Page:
Final Fantasy XIII enjoys a relatively horrible reputation these days. In its initial release, critics gave the game high scores in the 8/10 range – whether that’s due to the Final Fantasy name brand or not is certainly a conjecture we can’t prove either way. As for the actual people who bought and played their retail copies, opinions varied. Some liked the strangely focused take on the Final Fantasy concept, with its Call of Duty roller coaster feel and lack of “fluff”, for lack of a better term. Others hated the lack of exploration elements that matched previous games in the series – after Final Fantasy XII, the shift to the Very Pretty Tube appear a clear step backwards from Ivalice’s dangerous free-roaming world.
And yet, I’ve always been fascinated with this quirky little (wait, I mean BIG) title. For one, it’s clearly experimental in its design and use of JRPG and video game tropes. You’ll probably never see a game this weird come out of the main Final Fantasy brand name, especially in a numbered sequel, ever again. In that sense, I simply enjoy it for what it is, rather than what it’s not. If you go into Final Fantasy XIII expecting a “brand” consistent experience, you’ll be highly disappointed. Heck, the Prelude doesn’t even appear anywhere, and that’s one of the most iconic themes in video games…well, ever. Final Fantasy XIII was meant to be a cleavage from the series’ previous history – we know that didn’t turn out that well, but that doesn’t mean the game deserves your ire.
Just for example: while the plot appears…well, either incomprehensible or stupid, depending on your mood at the time of day, it really isn’t. Like most Square-Enix games since the days of old, the developers use their familiar shock and awe tactics to immediately immerse you into a world and situation where you don’t know what’s happening. Much of the rest of the game takes place in that same state of ignorance about the greater world, because this is the story about a select group of people chosen by “fate”, to put it in more understandable, less neologistic terminology.
Unlike in most of these stories, however, the heroes and heroines of Final Fantasy XIII’s world find themselves in a conflict they didn’t start, do not intend to end, and simply don’t understand in any meaningful fashion. Yet, even though they’re thrust into extraordinary circumstances by the caprices of fate and other supernatural forces, they persevere and finish their newly created Focus, saving the world in the process.
The world of the game provides an interesting set-up: the fal’Cie, supposedly beneficent god-like being, control the workings of the planet. They give humanity the technologies they would, in our world, have to develop, test, and research: food, water, supplies, electricity. fal’Cie create a paradise of a world where humans can flourish. The original planet which humans inhabited, Gran Pulse, was a wild, untamed landscape. The fal’Cie, seeing this as an impediment to human civilization, carved a chunk out of Gran Pulse, protected it with divine barriers, and set aside a portion of the population to this new land – fittingly called ‘Cocoon”. Years of isolation have caused the citizens of Cocoon to treat Gran Pulse with paranoid notions of evil forces trying to make their way into Cocoon – a grand, Catholic Church-like government was erected, which issues an edict against contact with Gran Pulse by punishment of banishment to Gran Pulse. If you want to think of it as a post-9/11 treatise on fear, its affects and the like, you wouldn’t be far off the mark, I think.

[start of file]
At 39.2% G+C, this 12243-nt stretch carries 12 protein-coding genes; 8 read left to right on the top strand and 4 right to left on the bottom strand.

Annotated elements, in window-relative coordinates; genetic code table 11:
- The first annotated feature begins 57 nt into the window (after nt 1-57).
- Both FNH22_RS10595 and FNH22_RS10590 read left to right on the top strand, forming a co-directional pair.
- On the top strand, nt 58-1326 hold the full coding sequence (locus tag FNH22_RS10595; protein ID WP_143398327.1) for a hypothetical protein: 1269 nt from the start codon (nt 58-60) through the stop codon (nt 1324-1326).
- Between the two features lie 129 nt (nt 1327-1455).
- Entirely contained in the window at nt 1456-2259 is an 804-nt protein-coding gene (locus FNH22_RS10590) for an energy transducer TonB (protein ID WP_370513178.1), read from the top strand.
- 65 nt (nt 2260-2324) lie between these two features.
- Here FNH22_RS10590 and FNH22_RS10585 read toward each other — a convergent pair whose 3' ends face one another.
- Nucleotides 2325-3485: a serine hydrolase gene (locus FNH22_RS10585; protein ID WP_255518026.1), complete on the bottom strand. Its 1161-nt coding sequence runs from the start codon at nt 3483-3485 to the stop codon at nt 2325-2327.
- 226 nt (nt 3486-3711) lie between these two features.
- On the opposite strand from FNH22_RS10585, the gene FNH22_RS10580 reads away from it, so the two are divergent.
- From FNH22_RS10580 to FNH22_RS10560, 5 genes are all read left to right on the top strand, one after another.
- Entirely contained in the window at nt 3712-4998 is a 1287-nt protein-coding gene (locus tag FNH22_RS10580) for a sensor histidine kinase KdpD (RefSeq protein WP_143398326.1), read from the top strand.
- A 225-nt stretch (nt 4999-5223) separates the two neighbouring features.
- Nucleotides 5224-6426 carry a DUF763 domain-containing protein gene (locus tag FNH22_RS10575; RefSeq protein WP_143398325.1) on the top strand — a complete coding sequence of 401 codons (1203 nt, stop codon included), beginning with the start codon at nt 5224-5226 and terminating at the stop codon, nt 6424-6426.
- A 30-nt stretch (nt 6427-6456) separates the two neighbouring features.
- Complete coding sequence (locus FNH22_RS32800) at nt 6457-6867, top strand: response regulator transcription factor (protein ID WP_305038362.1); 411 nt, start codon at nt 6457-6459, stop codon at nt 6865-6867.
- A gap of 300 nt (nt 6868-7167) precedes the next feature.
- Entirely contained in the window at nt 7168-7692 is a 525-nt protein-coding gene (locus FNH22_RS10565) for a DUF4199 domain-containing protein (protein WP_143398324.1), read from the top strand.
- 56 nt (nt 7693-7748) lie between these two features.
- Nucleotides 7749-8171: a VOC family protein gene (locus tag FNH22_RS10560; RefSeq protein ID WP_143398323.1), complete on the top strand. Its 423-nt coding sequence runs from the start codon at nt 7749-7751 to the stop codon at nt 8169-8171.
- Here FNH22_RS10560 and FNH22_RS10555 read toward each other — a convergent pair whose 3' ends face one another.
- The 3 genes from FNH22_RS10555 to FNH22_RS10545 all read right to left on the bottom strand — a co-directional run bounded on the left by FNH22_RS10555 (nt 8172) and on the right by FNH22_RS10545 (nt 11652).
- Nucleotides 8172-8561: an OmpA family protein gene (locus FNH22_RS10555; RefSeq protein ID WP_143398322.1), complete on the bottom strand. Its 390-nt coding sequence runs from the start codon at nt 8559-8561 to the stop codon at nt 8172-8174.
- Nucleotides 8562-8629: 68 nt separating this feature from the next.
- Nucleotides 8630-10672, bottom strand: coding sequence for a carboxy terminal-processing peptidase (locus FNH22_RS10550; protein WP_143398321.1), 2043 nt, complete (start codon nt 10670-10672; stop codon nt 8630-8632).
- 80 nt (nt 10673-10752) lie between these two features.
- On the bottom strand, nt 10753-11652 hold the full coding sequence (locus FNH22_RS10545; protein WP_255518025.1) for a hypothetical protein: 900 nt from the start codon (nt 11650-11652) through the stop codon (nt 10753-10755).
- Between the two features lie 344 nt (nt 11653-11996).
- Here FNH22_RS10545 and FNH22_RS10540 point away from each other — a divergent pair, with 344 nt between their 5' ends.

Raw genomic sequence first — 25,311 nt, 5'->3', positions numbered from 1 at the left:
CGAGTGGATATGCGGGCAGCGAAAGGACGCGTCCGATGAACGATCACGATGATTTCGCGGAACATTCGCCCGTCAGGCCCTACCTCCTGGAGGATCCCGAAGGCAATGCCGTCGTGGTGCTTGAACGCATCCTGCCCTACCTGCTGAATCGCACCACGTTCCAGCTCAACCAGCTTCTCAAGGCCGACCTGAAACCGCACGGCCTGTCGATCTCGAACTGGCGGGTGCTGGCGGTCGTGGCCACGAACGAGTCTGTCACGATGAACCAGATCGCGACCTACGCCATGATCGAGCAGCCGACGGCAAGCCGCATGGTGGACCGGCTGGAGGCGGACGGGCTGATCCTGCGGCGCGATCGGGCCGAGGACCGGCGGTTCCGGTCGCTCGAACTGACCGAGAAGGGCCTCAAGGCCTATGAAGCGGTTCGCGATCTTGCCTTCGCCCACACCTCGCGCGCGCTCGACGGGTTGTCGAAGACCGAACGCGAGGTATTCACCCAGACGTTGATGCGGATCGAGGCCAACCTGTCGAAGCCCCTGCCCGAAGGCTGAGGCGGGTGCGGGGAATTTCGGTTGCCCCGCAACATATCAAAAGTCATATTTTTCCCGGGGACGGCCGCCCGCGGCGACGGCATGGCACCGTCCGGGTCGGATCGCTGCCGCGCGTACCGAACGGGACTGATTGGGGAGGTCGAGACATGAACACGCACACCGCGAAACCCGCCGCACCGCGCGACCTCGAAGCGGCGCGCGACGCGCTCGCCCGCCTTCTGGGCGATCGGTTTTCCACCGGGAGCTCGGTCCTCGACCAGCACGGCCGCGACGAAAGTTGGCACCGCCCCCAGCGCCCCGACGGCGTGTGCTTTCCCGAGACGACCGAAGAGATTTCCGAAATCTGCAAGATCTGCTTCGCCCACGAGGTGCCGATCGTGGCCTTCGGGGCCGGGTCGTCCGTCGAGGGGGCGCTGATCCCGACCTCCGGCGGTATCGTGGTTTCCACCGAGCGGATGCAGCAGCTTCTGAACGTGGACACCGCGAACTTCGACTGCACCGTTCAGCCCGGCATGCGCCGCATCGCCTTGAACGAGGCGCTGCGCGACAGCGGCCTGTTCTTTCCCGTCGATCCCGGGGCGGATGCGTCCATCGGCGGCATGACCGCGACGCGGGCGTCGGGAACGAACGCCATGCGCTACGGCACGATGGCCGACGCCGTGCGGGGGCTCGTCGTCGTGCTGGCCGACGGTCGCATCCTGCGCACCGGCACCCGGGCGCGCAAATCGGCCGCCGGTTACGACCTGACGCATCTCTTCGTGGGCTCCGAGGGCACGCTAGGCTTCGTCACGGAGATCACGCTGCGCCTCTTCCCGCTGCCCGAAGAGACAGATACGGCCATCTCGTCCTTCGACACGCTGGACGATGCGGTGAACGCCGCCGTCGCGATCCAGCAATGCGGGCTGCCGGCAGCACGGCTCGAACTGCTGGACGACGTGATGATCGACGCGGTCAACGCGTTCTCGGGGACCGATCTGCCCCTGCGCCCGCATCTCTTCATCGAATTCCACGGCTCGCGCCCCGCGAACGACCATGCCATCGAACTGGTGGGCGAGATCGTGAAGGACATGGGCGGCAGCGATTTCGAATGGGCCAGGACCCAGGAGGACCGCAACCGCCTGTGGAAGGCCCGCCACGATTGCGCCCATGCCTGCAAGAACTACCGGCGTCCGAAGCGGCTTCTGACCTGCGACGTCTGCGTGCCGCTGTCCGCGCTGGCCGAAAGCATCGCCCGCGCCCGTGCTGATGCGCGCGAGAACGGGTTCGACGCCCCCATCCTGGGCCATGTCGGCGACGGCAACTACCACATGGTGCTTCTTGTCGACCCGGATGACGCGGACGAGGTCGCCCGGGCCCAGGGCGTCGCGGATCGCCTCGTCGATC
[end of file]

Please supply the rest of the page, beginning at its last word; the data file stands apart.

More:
Hence, the events of the beginning of the game. At its start, we find a Pulse fal’Cie making its appearance in Cocoon – military forces are sent to evacuate and/or remove citizens of that region for fear of contamination. The Purge, so called, sparks the conflict and the Resistance. The main characters, as a result of their actions, are turned into l’Cie – basically, people who have been chosen for the fal’Cie to perform a specific task, or Focus. Failing to achieve this focus will result in all of them being turned into Cie’th – terrible, zombie-like creatures with no free will who forever wander, unable to die until their flesh finally rots out. Fulfilling the Focus, on the other hand, turns them into crystal, showing the completion of their divine-mandated task. In either case, being branded a l’Cie isn’t a good thing for that individual – in fact, they have been predestined to one of two fates from the time they are branded with the l’Cie marker until they either run out of time (for it has a time limit, apparently) or they turn into Cie’th.
Not a very pleasant picture for our heroes, huh?